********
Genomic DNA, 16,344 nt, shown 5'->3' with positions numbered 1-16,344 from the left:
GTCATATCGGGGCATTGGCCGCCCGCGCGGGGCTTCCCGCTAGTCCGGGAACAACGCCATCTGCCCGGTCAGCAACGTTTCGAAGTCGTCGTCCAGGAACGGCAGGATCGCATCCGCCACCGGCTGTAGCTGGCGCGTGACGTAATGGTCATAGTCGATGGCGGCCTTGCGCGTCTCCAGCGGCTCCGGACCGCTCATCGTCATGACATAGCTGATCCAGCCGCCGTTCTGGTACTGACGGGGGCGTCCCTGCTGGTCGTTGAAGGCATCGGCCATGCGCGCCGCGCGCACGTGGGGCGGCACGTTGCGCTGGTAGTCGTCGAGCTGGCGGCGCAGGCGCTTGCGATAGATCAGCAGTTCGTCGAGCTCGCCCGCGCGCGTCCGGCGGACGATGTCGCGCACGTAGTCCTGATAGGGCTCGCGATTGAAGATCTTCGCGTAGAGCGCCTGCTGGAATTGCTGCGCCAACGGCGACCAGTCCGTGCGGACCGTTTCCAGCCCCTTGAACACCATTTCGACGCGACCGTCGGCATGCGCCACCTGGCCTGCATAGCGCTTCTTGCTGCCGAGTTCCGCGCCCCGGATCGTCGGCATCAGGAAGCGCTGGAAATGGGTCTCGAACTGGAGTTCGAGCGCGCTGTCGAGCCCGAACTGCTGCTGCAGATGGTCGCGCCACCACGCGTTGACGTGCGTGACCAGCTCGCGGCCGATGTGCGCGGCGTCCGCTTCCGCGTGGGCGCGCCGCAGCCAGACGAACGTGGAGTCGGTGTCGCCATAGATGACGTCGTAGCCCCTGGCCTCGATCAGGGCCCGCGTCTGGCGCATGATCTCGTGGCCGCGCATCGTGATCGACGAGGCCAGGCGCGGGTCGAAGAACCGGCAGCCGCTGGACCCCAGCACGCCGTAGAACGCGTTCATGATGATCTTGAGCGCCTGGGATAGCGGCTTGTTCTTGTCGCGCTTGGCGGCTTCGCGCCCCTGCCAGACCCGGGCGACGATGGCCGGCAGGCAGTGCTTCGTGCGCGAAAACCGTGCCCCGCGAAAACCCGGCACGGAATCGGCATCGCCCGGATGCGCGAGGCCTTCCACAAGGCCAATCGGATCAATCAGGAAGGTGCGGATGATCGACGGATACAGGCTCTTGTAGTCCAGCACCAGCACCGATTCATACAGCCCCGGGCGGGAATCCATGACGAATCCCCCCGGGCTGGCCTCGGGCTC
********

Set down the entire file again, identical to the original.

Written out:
Genomic DNA, 16,344 nt, shown 5'->3' with positions numbered 1-16,344 from the left:
GTCATATCGGGGCATTGGCCGCCCGCGCGGGGCTTCCCGCTAGTCCGGGAACAACGCCATCTGCCCGGTCAGCAACGTTTCGAAGTCGTCGTCCAGGAACGGCAGGATCGCATCCGCCACCGGCTGTAGCTGGCGCGTGACGTAATGGTCATAGTCGATGGCGGCCTTGCGCGTCTCCAGCGGCTCCGGACCGCTCATCGTCATGACATAGCTGATCCAGCCGCCGTTCTGGTACTGACGGGGGCGTCCCTGCTGGTCGTTGAAGGCATCGGCCATGCGCGCCGCGCGCACGTGGGGCGGCACGTTGCGCTGGTAGTCGTCGAGCTGGCGGCGCAGGCGCTTGCGATAGATCAGCAGTTCGTCGAGCTCGCCCGCGCGCGTCCGGCGGACGATGTCGCGCACGTAGTCCTGATAGGGCTCGCGATTGAAGATCTTCGCGTAGAGCGCCTGCTGGAATTGCTGCGCCAACGGCGACCAGTCCGTGCGGACCGTTTCCAGCCCCTTGAACACCATTTCGACGCGACCGTCGGCATGCGCCACCTGGCCTGCATAGCGCTTCTTGCTGCCGAGTTCCGCGCCCCGGATCGTCGGCATCAGGAAGCGCTGGAAATGGGTCTCGAACTGGAGTTCGAGCGCGCTGTCGAGCCCGAACTGCTGCTGCAGATGGTCGCGCCACCACGCGTTGACGTGCGTGACCAGCTCGCGGCCGATGTGCGCGGCGTCCGCTTCCGCGTGGGCGCGCCGCAGCCAGACGAACGTGGAGTCGGTGTCGCCATAGATGACGTCGTAGCCCCTGGCCTCGATCAGGGCCCGCGTCTGGCGCATGATCTCGTGGCCGCGCATCGTGATCGACGAGGCCAGGCGCGGGTCGAAGAACCGGCAGCCGCTGGACCCCAGCACGCCGTAGAACGCGTTCATGATGATCTTGAGCGCCTGGGATAGCGGCTTGTTCTTGTCGCGCTTGGCGGCTTCGCGCCCCTGCCAGACCCGGGCGACGATGGCCGGCAGGCAGTGCTTCGTGCGCGAAAACCGTGCCCCGCGAAAACCCGGCACGGAATCGGCATCGCCCGGATGCGCGAGGCCTTCCACAAGGCCAATCGGATCAATCAGGAAGGTGCGGATGATCGACGGATACAGGCTCTTGTAGTCCAGCACCAGCACCGATTCATACAGCCCCGGGCGGGAATCCATGACGAATCCCCCCGGGCTGGCCTCGGGCTC